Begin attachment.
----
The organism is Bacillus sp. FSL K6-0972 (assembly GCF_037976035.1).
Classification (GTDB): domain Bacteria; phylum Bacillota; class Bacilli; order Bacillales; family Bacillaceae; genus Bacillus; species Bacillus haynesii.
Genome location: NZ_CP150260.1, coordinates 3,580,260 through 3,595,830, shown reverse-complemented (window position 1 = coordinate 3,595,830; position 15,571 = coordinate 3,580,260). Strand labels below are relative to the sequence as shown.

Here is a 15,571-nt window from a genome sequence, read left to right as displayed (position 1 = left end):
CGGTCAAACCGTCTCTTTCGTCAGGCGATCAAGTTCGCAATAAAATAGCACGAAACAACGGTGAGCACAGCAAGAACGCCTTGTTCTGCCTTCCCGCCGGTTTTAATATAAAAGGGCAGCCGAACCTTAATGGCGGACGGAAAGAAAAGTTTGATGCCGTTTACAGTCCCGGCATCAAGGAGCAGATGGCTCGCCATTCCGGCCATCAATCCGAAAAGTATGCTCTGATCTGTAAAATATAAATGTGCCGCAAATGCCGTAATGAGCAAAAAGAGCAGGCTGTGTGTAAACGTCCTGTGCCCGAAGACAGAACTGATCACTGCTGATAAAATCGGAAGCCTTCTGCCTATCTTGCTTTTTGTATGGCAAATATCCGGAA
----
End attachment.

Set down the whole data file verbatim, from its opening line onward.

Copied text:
The organism is Bacillus sp. FSL K6-0972 (assembly GCF_037976035.1).
Classification (GTDB): domain Bacteria; phylum Bacillota; class Bacilli; order Bacillales; family Bacillaceae; genus Bacillus; species Bacillus haynesii.
Genome location: NZ_CP150260.1, coordinates 3,580,260 through 3,595,830, shown reverse-complemented (window position 1 = coordinate 3,595,830; position 15,571 = coordinate 3,580,260). Strand labels below are relative to the sequence as shown.

Here is a 15,571-nt window from a genome sequence, read left to right as displayed (position 1 = left end):
CGGTCAAACCGTCTCTTTCGTCAGGCGATCAAGTTCGCAATAAAATAGCACGAAACAACGGTGAGCACAGCAAGAACGCCTTGTTCTGCCTTCCCGCCGGTTTTAATATAAAAGGGCAGCCGAACCTTAATGGCGGACGGAAAGAAAAGTTTGATGCCGTTTACAGTCCCGGCATCAAGGAGCAGATGGCTCGCCATTCCGGCCATCAATCCGAAAAGTATGCTCTGATCTGTAAAATATAAATGTGCCGCAAATGCCGTAATGAGCAAAAAGAGCAGGCTGTGTGTAAACGTCCTGTGCCCGAAGACAGAACTGATCACTGCTGATAAAATCGGAAGCCTTCTGCCTATCTTGCTTTTTGTATGGCAAATATCCGGAA